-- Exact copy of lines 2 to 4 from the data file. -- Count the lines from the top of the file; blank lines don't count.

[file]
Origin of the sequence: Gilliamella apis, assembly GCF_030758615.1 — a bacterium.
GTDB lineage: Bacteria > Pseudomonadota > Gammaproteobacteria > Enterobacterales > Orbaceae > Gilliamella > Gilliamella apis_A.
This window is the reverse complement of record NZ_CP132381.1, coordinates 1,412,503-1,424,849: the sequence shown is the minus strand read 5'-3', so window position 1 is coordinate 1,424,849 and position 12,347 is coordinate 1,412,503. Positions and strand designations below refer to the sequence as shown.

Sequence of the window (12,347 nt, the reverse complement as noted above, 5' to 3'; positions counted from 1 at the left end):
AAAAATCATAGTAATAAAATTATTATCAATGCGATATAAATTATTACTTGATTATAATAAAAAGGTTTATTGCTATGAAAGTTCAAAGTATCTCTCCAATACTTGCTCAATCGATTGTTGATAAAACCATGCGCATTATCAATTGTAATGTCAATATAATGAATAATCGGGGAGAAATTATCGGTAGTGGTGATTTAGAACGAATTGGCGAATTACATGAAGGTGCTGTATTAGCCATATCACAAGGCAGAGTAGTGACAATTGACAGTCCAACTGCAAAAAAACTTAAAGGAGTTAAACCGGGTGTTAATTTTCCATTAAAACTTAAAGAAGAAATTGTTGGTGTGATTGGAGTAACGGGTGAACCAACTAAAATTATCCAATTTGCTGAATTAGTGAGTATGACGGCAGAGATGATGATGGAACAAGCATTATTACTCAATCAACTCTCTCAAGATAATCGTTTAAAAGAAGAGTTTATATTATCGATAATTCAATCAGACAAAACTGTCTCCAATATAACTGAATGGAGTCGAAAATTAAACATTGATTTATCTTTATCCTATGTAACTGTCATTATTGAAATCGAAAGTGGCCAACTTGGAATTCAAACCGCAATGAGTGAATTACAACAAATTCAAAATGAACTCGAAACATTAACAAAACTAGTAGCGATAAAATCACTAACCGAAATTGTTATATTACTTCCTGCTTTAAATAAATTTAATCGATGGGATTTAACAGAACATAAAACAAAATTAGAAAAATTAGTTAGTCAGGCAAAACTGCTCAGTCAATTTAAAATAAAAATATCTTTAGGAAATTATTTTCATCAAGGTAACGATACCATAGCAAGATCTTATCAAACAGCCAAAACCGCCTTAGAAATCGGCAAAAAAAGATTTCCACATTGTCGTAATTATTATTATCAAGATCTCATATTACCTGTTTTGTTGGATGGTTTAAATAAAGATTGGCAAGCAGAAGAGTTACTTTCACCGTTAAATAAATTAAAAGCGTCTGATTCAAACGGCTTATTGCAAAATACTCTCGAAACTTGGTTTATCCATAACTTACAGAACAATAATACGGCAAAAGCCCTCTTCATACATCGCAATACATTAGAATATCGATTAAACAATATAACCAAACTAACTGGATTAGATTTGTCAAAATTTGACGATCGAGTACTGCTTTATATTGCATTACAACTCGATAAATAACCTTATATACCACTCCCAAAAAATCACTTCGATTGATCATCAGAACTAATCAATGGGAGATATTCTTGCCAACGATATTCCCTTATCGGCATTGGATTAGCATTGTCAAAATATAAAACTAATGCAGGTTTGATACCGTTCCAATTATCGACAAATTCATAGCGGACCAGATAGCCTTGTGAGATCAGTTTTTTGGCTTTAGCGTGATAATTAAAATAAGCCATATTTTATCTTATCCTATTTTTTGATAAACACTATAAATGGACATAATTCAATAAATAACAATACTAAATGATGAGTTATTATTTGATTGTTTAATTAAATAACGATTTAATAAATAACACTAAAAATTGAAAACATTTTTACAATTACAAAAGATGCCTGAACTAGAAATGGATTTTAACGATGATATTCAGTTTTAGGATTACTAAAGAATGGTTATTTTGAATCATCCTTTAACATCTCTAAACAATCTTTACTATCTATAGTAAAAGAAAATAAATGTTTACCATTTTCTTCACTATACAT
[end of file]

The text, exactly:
GTDB lineage: Bacteria > Pseudomonadota > Gammaproteobacteria > Enterobacterales > Orbaceae > Gilliamella > Gilliamella apis_A.
This window is the reverse complement of record NZ_CP132381.1, coordinates 1,412,503-1,424,849: the sequence shown is the minus strand read 5'-3', so window position 1 is coordinate 1,424,849 and position 12,347 is coordinate 1,412,503. Positions and strand designations below refer to the sequence as shown.

Sequence of the window (12,347 nt, the reverse complement as noted above, 5' to 3'; positions counted from 1 at the left end):